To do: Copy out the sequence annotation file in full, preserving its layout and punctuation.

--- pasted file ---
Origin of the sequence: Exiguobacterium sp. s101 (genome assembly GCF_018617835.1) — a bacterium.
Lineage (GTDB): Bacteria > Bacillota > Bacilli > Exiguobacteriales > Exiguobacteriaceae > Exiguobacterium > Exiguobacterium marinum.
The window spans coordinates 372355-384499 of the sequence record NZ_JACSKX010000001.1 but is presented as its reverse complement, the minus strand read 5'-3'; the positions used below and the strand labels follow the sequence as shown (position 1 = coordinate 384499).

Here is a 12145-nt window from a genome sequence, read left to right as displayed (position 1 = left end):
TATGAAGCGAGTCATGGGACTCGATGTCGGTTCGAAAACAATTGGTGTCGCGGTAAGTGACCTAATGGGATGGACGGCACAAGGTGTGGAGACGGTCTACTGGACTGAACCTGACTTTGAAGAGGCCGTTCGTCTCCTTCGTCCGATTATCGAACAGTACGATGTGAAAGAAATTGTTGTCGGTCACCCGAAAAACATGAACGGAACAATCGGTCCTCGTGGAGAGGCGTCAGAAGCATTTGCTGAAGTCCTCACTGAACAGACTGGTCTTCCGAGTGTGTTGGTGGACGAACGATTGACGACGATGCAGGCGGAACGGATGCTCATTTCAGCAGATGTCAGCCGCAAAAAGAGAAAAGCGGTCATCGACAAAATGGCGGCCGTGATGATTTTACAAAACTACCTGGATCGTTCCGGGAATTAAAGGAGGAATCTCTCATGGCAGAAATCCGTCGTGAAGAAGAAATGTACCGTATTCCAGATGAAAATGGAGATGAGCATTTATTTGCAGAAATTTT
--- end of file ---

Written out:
Origin of the sequence: Exiguobacterium sp. s101 (genome assembly GCF_018617835.1) — a bacterium.
Lineage (GTDB): Bacteria > Bacillota > Bacilli > Exiguobacteriales > Exiguobacteriaceae > Exiguobacterium > Exiguobacterium marinum.
The window spans coordinates 372355-384499 of the sequence record NZ_JACSKX010000001.1 but is presented as its reverse complement, the minus strand read 5'-3'; the positions used below and the strand labels follow the sequence as shown (position 1 = coordinate 384499).

Here is a 12145-nt window from a genome sequence, read left to right as displayed (position 1 = left end):
TATGAAGCGAGTCATGGGACTCGATGTCGGTTCGAAAACAATTGGTGTCGCGGTAAGTGACCTAATGGGATGGACGGCACAAGGTGTGGAGACGGTCTACTGGACTGAACCTGACTTTGAAGAGGCCGTTCGTCTCCTTCGTCCGATTATCGAACAGTACGATGTGAAAGAAATTGTTGTCGGTCACCCGAAAAACATGAACGGAACAATCGGTCCTCGTGGAGAGGCGTCAGAAGCATTTGCTGAAGTCCTCACTGAACAGACTGGTCTTCCGAGTGTGTTGGTGGACGAACGATTGACGACGATGCAGGCGGAACGGATGCTCATTTCAGCAGATGTCAGCCGCAAAAAGAGAAAAGCGGTCATCGACAAAATGGCGGCCGTGATGATTTTACAAAACTACCTGGATCGTTCCGGGAATTAAAGGAGGAATCTCTCATGGCAGAAATCCGTCGTGAAGAAGAAATGTACCGTATTCCAGATGAAAATGGAGATGAGCATTTATTTGCAGAAATTTT